US Economy

US factory activity continues to expand, construction spending disappoints

Key Points
  • National factory activity in July was slightly below economists' expectations but continued to expand.
  • The U.S. manufacturing index registered 56.3 on the Institute for Supply Management's index.
  • Construction spending slipped 1.3 percent in June, missing forecast growth of 0.4 percent.
An employee welds a joint on an industrial clothing rack at Staber Industries in Groveport, Ohio.
Ty Wright | Bloomberg | Getty Images

National factory activity continued to expand in July, building on June's return to expansion not seen since August 2014.

The U.S. manufacturing index registered 56.3 percent, coming in just below the 56.5 percent expected by economics polled by Reuters. A reading above 50 on the Institute for Supply Management's (ISM) index indicates an expansion in manufacturing, which accounts for about 12 percent of the U.S. economy.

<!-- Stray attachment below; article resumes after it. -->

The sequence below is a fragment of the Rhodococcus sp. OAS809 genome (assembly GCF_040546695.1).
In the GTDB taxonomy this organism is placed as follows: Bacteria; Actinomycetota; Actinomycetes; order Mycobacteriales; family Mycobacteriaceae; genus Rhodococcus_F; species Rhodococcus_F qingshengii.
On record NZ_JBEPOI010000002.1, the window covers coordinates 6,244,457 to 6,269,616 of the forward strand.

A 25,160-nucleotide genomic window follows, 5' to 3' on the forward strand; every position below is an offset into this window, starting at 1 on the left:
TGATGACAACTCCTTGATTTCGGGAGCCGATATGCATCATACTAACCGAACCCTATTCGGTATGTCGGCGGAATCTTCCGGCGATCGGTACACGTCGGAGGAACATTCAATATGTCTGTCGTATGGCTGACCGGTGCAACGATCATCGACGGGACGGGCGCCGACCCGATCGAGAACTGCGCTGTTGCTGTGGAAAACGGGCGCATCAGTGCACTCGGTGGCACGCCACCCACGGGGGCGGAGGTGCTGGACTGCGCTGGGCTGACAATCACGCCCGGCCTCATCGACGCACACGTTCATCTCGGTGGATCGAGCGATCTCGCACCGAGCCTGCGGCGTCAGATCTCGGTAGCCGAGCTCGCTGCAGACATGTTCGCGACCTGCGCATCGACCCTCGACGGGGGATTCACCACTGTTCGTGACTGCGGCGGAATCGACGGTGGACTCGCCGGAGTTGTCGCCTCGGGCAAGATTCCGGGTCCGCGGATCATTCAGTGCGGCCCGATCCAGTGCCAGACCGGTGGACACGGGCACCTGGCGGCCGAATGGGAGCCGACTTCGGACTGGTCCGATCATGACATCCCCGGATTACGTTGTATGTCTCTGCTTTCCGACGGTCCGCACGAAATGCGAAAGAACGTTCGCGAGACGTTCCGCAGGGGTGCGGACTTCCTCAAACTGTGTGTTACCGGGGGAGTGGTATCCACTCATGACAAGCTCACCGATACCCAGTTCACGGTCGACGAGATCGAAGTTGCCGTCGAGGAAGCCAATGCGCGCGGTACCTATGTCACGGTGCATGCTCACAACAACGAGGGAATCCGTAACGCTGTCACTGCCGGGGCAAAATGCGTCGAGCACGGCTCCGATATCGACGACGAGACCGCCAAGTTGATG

The employment index fell to 55.2 from 57.2 a month earlier. Expectations called for a reading of 55.1.

New orders dropped to 60.4 from 63.5. The prices paid index rose to 62.0 from 55.0, compared to expectations of 55.5.

Construction spending continues to disappoint 

Construction spending decreased 1.3 percent in June, missing forecast growth of 0.4 percent. The second decline in the last three months came as spending on government construction projects plunged by the largest amount in 15 years.

June was the biggest drop in construction spending since a 1.8 percent decline in April, with the only recent uptick coming from a tiny 0.3 percent increase in May.

The only positive reading in June was in non-residential construction, which ticked up 0.1 percent.

While construction has weakened in recent months, economists believe the slowdown will be temporary. They forecast that construction, particularly home construction, will rebound amid low unemployment.

Home construction declined 0.2 percent, the third consecutive decrease in that category. Government spending fell 5.4 percent, the biggest drop since a 6 per cent decline in March 2002.

– AP contributed to this report.